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Iliza Shlesinger lives for comedy club stages, but more's in store

Jeffrey Fleishman, Los Angeles Times on

Published in Entertainment News

LOS ANGELES -- She finishes a set at the Improv, grabs Blanche, her Chihuahua-Pomeranian mix, and rushes out the door to an Uber. She hops out at the Comedy Store on Sunset, whisking through the kitchen and mentioning that the place was once a mob hangout. She plunks Blanche in a seat and darts to the stage, where she edges into a bit about how coy women can be at attracting men, those poor, unaware, testosterone-cursed creatures.

Applause.

Iliza Shlesinger is gone before it fades, finding Blanche, jumping into another Uber and tracking back to the Improv for a new 20-minute show before heading home, popping a melatonin ("If I don't catch my sleep wave just right it's like, 'When's my dog gonna die, what if L.A. catches on fire?'") and thinking how much there is to do, how unfinished it all is, this career, its skits and voices, its clever stories about who we are when stripped to our magical, exasperating essences.

"I don't like to waste anyone's time," Shlesinger, 34, said a few minutes before her first Improv set. "People paid money. They bought tickets."

A gifted stand-up comic, Shlesinger has the work ethic of a centrifuge and the enticing flair -- blond ponytail, denim and black T-shirt with biceps ready -- of a cheerleader who could tame a Harley. She's starred in three Netflix specials, hosted a late-night show, "Truth & Iliza," on Freeform (formerly ABC Family), and is the only woman to win NBC's "Last Comic Standing." Between gigs and entertaining U.S. troops abroad, she auditions for films and shops screenplays, asking: "Where's the girls' 'Pineapple Express?'"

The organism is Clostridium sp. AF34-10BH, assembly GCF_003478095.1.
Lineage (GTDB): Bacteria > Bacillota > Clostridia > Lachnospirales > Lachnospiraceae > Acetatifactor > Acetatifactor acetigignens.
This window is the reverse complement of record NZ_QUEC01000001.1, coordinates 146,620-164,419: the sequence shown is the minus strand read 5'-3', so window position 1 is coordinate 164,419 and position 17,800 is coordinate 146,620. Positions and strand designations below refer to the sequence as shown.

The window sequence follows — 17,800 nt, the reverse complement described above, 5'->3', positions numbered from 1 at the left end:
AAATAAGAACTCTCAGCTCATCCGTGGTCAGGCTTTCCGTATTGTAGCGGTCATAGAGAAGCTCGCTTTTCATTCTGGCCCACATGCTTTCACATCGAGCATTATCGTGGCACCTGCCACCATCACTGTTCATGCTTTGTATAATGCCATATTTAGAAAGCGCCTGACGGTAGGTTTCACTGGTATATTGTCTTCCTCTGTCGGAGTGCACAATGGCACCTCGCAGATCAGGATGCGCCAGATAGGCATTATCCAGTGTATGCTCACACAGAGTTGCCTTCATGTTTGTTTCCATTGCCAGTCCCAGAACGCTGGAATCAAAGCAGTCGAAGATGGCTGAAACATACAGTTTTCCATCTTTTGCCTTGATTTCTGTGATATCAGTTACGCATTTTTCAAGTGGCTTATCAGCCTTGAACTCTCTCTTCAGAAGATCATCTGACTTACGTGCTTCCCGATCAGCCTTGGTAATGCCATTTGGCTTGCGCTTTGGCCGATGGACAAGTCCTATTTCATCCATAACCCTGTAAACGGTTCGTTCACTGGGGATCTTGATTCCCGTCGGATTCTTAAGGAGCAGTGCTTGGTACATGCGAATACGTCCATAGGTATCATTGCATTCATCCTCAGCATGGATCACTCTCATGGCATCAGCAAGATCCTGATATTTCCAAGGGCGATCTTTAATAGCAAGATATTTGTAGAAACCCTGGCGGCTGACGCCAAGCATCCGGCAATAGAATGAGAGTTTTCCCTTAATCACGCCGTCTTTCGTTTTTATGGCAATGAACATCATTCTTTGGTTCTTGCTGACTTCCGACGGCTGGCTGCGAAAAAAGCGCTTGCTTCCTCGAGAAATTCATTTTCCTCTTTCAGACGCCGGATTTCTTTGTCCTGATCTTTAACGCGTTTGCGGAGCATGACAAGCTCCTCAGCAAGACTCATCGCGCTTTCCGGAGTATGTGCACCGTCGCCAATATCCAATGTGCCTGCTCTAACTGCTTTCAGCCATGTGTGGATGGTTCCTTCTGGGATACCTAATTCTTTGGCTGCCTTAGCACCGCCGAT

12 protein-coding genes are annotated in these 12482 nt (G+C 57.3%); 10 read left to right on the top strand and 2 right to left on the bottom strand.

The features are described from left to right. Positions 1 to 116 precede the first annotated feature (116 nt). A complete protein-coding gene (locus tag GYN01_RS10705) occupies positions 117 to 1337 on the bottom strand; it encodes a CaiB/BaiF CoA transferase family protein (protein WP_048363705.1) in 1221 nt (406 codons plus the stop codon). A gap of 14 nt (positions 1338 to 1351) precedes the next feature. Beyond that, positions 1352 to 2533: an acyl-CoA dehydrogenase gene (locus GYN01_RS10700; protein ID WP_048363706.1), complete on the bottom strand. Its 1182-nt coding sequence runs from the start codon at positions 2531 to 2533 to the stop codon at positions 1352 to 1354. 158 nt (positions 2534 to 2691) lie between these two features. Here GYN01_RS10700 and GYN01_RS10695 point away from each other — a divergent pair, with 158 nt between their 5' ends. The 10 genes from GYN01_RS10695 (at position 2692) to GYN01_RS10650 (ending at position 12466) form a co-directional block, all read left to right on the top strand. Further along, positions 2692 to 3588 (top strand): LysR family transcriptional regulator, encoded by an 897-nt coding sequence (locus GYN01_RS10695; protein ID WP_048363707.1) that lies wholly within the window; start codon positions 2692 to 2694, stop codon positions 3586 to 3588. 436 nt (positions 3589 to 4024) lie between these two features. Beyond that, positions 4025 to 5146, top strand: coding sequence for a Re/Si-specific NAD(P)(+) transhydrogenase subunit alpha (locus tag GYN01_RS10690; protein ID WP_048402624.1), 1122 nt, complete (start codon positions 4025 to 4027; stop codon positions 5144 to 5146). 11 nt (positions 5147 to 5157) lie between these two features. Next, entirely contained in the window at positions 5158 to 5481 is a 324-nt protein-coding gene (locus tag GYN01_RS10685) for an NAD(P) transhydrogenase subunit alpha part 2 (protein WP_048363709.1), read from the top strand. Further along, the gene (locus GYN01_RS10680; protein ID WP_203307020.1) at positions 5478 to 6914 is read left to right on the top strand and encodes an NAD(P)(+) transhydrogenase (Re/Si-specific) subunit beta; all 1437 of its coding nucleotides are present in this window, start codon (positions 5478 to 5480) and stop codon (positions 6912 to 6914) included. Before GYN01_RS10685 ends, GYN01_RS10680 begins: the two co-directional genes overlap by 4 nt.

Her book, "Girl Logic," released Tuesday, is the latest turn in a brand of comedy that has sharpened its focus on women's empowerment and how girlfriends, wives and daughters should navigate a male-dominated world through a sisterhood of shared mission. She is a nuanced feminist and a comic with the instincts and sensibility to address women's rights while inviting men -- who in her humor can be monosyllabic and imposing but are mostly well-meaning if misguided -- inside the tent.

 

"My career is a love letter to women," she said. "But without men listening you can't have feminism. If there are no men participating in this thing we call feminism, it's just a bunch of women yelling at each other. In order to be heard, you have to say it in a digestible way, and that's what makes people open to hearing it. I'm a big fan of looking at things analytically, and the jokes kind of ooze out of that."

On stage at the Improv, where she's been a paid regular for years, she poses the question that if men are predators and women are prey, "What's the predator if he's hungry most likely to go after? The gazelle running at 90 mph unencumbered by self-esteem issues, like 'I have a PhD and own my own home.' Hahaha. 'I know my self-worth, and I actually like my dad.' Hahaha. Or the hot little broke rabbit that caught its foot in a trap and is like, 'Help, how does basketball work?'"

The joke treads on gender roles and stereotypes but avoids sermonizing. Shlesinger, who bristles with confidence and does not abide posers, can be merciless when she spots an overzealous, agenda-driven comic.

"I almost threw up the other night at a show," she said. "Some guy gets on stage. If you're going to lecture me on politics, you better be smarter than me. He was liberal and we all agreed we didn't like Donald Trump, but he gets up there and he just starts ranting. He's preaching to a choir. He's like here's the thing about our society. And I'm like you pulled up here on a bicycle and not for environmental purposes, so I don't want to hear this. You don't have the right to lecture me."

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